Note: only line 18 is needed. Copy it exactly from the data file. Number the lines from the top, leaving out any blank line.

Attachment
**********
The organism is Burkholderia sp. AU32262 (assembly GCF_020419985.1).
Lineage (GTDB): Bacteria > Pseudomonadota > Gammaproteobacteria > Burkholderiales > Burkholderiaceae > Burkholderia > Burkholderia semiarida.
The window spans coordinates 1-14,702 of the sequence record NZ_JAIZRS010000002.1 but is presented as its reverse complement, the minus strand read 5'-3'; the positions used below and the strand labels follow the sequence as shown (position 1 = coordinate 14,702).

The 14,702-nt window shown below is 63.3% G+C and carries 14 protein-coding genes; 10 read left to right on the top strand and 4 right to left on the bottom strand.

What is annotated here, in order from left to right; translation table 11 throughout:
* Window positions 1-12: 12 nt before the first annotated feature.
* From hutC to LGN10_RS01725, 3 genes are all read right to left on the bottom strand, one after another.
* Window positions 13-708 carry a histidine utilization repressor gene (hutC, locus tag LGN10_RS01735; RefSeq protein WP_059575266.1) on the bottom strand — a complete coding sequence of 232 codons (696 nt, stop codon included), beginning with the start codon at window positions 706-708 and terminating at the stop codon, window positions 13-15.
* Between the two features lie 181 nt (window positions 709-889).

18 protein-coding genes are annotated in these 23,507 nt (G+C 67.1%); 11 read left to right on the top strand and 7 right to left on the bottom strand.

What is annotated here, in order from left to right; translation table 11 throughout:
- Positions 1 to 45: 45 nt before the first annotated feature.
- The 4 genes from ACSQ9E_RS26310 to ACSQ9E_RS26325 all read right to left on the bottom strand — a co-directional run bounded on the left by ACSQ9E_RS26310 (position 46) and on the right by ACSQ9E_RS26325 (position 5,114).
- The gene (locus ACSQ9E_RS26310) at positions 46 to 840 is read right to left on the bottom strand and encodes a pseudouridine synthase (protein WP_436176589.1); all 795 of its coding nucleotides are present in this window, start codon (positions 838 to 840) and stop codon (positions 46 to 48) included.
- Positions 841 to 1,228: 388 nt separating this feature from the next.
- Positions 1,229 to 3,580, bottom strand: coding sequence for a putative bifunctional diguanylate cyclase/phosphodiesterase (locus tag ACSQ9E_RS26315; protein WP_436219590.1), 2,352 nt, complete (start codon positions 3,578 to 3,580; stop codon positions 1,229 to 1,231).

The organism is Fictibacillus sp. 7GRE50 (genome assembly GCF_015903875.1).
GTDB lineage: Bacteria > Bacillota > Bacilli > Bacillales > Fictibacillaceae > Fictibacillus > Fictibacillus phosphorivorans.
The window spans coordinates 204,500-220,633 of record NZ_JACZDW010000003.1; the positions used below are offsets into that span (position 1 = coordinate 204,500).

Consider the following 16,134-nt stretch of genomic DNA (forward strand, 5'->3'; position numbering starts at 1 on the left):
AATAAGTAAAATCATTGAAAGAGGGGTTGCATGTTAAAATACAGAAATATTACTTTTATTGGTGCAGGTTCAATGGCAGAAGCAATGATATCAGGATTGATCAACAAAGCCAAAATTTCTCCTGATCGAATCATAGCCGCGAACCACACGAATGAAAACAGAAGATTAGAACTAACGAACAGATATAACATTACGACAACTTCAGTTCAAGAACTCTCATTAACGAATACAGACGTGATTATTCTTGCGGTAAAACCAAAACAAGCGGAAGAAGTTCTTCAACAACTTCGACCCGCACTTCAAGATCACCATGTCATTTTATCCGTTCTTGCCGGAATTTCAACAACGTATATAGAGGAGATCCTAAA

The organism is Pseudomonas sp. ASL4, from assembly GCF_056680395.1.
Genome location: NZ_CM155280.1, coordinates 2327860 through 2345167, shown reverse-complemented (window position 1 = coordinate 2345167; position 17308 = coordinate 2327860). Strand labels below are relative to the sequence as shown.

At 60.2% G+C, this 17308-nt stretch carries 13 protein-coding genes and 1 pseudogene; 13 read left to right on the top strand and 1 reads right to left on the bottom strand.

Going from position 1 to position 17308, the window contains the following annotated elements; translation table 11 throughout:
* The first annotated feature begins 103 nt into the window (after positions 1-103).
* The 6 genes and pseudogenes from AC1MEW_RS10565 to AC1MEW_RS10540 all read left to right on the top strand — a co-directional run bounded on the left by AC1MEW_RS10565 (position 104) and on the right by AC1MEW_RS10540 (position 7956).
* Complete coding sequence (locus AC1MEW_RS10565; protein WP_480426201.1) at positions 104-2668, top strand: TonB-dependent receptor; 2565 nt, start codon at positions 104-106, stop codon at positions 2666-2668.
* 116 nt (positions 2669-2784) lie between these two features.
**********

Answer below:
GTDB lineage: Bacteria > Bacillota > Bacilli > Bacillales > Fictibacillaceae > Fictibacillus > Fictibacillus phosphorivorans.